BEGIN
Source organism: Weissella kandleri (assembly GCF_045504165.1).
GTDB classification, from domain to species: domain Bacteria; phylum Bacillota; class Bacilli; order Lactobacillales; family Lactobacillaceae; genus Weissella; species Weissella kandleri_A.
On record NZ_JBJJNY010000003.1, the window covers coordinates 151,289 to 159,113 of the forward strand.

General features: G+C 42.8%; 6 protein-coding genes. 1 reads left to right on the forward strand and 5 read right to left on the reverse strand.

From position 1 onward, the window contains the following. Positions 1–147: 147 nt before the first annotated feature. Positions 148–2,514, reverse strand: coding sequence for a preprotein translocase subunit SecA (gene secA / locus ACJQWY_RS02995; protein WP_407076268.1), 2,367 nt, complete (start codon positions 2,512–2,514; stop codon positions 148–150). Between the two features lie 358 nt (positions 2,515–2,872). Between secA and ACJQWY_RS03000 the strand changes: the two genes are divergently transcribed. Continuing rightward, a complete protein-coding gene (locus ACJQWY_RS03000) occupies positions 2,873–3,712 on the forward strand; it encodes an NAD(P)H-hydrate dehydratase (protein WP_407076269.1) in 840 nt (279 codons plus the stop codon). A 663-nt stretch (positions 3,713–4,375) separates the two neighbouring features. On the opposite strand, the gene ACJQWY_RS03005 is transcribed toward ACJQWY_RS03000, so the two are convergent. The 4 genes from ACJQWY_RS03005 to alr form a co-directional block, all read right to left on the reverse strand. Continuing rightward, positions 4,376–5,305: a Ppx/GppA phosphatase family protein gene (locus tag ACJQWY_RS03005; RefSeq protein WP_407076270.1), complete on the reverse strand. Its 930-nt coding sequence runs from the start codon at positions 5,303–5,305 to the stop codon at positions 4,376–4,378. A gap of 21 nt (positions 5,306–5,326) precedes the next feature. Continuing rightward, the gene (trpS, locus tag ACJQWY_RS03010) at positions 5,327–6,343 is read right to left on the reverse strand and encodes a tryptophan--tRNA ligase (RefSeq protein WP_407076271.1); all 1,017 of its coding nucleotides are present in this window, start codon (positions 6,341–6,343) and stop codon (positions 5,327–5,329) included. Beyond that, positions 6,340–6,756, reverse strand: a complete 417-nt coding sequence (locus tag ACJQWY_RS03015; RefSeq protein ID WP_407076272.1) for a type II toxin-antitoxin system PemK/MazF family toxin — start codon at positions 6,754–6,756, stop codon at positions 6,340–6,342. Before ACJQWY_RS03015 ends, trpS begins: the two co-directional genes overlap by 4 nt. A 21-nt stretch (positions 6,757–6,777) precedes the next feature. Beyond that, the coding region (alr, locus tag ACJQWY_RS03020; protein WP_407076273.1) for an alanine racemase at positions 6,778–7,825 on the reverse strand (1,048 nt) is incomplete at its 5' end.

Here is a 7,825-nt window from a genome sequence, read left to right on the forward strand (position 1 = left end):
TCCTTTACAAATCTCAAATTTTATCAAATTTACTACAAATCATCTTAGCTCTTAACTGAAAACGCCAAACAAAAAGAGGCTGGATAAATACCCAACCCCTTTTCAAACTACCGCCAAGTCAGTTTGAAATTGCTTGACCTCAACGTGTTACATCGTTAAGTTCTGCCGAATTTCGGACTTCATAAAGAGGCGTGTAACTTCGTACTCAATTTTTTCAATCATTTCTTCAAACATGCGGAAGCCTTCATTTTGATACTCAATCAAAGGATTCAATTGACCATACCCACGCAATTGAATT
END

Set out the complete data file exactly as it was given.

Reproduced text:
Source organism: Weissella kandleri (assembly GCF_045504165.1).
GTDB classification, from domain to species: domain Bacteria; phylum Bacillota; class Bacilli; order Lactobacillales; family Lactobacillaceae; genus Weissella; species Weissella kandleri_A.
On record NZ_JBJJNY010000003.1, the window covers coordinates 151,289 to 159,113 of the forward strand.

General features: G+C 42.8%; 6 protein-coding genes. 1 reads left to right on the forward strand and 5 read right to left on the reverse strand.

From position 1 onward, the window contains the following. Positions 1–147: 147 nt before the first annotated feature. Positions 148–2,514, reverse strand: coding sequence for a preprotein translocase subunit SecA (gene secA / locus ACJQWY_RS02995; protein WP_407076268.1), 2,367 nt, complete (start codon positions 2,512–2,514; stop codon positions 148–150). Between the two features lie 358 nt (positions 2,515–2,872). Between secA and ACJQWY_RS03000 the strand changes: the two genes are divergently transcribed. Continuing rightward, a complete protein-coding gene (locus ACJQWY_RS03000) occupies positions 2,873–3,712 on the forward strand; it encodes an NAD(P)H-hydrate dehydratase (protein WP_407076269.1) in 840 nt (279 codons plus the stop codon). A 663-nt stretch (positions 3,713–4,375) separates the two neighbouring features. On the opposite strand, the gene ACJQWY_RS03005 is transcribed toward ACJQWY_RS03000, so the two are convergent. The 4 genes from ACJQWY_RS03005 to alr form a co-directional block, all read right to left on the reverse strand. Continuing rightward, positions 4,376–5,305: a Ppx/GppA phosphatase family protein gene (locus tag ACJQWY_RS03005; RefSeq protein WP_407076270.1), complete on the reverse strand. Its 930-nt coding sequence runs from the start codon at positions 5,303–5,305 to the stop codon at positions 4,376–4,378. A gap of 21 nt (positions 5,306–5,326) precedes the next feature. Continuing rightward, the gene (trpS, locus tag ACJQWY_RS03010) at positions 5,327–6,343 is read right to left on the reverse strand and encodes a tryptophan--tRNA ligase (RefSeq protein WP_407076271.1); all 1,017 of its coding nucleotides are present in this window, start codon (positions 6,341–6,343) and stop codon (positions 5,327–5,329) included. Beyond that, positions 6,340–6,756, reverse strand: a complete 417-nt coding sequence (locus tag ACJQWY_RS03015; RefSeq protein ID WP_407076272.1) for a type II toxin-antitoxin system PemK/MazF family toxin — start codon at positions 6,754–6,756, stop codon at positions 6,340–6,342. Before ACJQWY_RS03015 ends, trpS begins: the two co-directional genes overlap by 4 nt. A 21-nt stretch (positions 6,757–6,777) precedes the next feature. Beyond that, the coding region (alr, locus tag ACJQWY_RS03020; protein WP_407076273.1) for an alanine racemase at positions 6,778–7,825 on the reverse strand (1,048 nt) is incomplete at its 5' end.

Here is a 7,825-nt window from a genome sequence, read left to right on the forward strand (position 1 = left end):
TCCTTTACAAATCTCAAATTTTATCAAATTTACTACAAATCATCTTAGCTCTTAACTGAAAACGCCAAACAAAAAGAGGCTGGATAAATACCCAACCCCTTTTCAAACTACCGCCAAGTCAGTTTGAAATTGCTTGACCTCAACGTGTTACATCGTTAAGTTCTGCCGAATTTCGGACTTCATAAAGAGGCGTGTAACTTCGTACTCAATTTTTTCAATCATTTCTTCAAACATGCGGAAGCCTTCATTTTGATACTCAATCAAAGGATTCAATTGACCATACCCACGCAATTGAATT